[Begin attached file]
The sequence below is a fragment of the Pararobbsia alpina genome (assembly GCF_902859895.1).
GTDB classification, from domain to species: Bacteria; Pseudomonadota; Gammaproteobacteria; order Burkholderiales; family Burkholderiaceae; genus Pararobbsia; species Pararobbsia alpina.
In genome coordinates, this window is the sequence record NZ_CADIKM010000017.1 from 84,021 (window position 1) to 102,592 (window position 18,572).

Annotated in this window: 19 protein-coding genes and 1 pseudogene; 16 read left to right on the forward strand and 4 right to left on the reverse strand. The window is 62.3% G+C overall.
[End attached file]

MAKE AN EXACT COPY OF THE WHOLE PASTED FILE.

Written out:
The sequence below is a fragment of the Pararobbsia alpina genome (assembly GCF_902859895.1).
GTDB classification, from domain to species: Bacteria; Pseudomonadota; Gammaproteobacteria; order Burkholderiales; family Burkholderiaceae; genus Pararobbsia; species Pararobbsia alpina.
In genome coordinates, this window is the sequence record NZ_CADIKM010000017.1 from 84,021 (window position 1) to 102,592 (window position 18,572).

Annotated in this window: 19 protein-coding genes and 1 pseudogene; 16 read left to right on the forward strand and 4 right to left on the reverse strand. The window is 62.3% G+C overall.